Review of Kenneth Ford's book Building the H Bomb, a Personal History, with factually defensible suggestions for improving the nuclear deterrent mechanism
Ford's book is more concerned with opinions about various "personalities" like Edward Teller and Stanislaw Ulam than with event history or even physics; there are no equations, and no realistic discussion of nuclear nuclear weapons effects in modern cities, or specific effects enhancements like EMP or neutron output, and no discussion of credible tactical nuclear weapons for deterrence of invasions and conventional war to prevent general nuclear war by escalation: all the world wars of history began not by city bombing, but by invasions and military attacks on other countries/ships/naval bases (Belgium '14, Poland '39, the Lusitania '15 and Pearl Harbor '41).
Stanislaw Ulam comes across as being as arrogant as Teller. Ulam suggested in early 1951 making fission bombs of unlimited yield but getting a large metal case (like the Jumbo of 1945) and putting a complete fission weapon it it, together with separate subcritical bomb cores. The detonation of the former would release radiations that Ulam hoped would compress the additional subcritical fissile cores to an immense extent, thus making possible a purely fission weapon of unlimited power to replace the H bomb project.
Teller then seized Ulam's idea and added some fusion material around Ulam's additional subcritical fissile material to achieve a practical H bomb. Ford misses out, as do all other histories, the interesting fact that in a declassified 1950 H bomb committee ("Family Committee") meeting, Teller made the point that his whole basis for making a H bomb was by using magnetic fields to keep the fusion stage compressed, while being heated by X-rays from the primary stage.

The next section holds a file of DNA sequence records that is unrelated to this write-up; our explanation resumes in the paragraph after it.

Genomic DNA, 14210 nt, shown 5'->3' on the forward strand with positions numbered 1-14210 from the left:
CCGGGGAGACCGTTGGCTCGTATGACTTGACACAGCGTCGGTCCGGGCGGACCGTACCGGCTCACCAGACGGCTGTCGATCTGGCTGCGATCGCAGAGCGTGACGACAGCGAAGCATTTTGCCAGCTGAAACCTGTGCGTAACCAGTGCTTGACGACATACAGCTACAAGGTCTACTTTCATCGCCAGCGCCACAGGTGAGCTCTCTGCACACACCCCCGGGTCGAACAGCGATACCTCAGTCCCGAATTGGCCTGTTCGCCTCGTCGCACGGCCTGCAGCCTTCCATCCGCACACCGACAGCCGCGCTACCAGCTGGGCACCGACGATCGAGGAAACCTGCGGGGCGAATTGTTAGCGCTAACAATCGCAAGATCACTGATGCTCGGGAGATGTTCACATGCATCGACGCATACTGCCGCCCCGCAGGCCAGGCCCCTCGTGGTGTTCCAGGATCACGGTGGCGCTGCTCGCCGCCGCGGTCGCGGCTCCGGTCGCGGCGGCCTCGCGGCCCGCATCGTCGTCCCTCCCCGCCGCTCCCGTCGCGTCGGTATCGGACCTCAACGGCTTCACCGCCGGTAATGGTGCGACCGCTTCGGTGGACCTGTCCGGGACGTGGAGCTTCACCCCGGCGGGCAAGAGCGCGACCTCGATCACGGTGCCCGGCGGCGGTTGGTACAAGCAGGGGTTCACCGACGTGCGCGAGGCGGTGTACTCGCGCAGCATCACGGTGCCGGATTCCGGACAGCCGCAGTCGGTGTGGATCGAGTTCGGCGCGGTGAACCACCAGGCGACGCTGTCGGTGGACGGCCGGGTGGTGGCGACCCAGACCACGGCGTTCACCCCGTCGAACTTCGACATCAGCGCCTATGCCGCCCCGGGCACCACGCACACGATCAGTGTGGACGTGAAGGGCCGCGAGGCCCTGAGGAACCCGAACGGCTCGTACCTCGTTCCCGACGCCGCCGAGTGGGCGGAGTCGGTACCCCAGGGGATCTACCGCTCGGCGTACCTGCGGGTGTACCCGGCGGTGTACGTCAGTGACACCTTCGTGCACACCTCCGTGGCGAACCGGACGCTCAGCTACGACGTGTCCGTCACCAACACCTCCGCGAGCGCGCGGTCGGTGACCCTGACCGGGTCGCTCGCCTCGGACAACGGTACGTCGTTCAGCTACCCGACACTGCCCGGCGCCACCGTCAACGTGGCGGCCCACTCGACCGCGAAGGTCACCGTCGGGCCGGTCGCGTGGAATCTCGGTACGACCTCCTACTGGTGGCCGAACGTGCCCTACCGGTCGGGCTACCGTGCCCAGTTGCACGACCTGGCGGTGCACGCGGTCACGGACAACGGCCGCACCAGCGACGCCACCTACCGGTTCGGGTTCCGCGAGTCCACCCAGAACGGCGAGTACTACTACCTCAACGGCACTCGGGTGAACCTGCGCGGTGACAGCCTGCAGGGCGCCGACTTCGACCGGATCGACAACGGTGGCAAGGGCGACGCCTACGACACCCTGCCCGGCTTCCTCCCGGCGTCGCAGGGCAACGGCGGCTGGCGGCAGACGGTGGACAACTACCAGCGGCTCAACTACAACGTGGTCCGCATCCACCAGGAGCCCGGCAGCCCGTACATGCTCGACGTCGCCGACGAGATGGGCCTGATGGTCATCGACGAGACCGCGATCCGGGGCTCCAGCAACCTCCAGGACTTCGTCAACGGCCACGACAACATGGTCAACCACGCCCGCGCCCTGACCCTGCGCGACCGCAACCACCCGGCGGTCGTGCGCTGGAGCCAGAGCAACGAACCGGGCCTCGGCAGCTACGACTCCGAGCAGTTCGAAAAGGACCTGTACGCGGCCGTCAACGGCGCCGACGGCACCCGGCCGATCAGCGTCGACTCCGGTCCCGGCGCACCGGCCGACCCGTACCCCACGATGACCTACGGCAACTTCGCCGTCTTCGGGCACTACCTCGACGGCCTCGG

This process led, even after the Teller-Ulam success, to intense work - that nobody mentions - by Ernest Lawrence and Teller's Lawrence Livermore laboratory on magnetic flux compression current pulses (simply a charged inductor coil wrapped around an expanding conventional or nuclear fission explosion stage, so that the explosion couples a fraction of its energy into the coil by shorting it out) to power electromagnetic compression of fusion fuel capsules (simply a coil of wire around the fusion capsule, which exerts a magnetic field when a current is injected into it. The magnetic field exerts pressure against electrically conductive ions, thus it compresses the hot, ionized fusion stage which excludes magnetic fields). Both magnetic flux compression and brief magnetic compression of laser-ionized fusion capsules have been successfully tested and published (X-ray ionization by fission explosions is also feasible in place of laser heating used in fusion power experiments). Simply plugging the output current pulse cable from the magnetic flux compression generator into the electromagnetic used to compress the fusion stage, couples them together, allowing an alternative/supplement to X-ray coupling: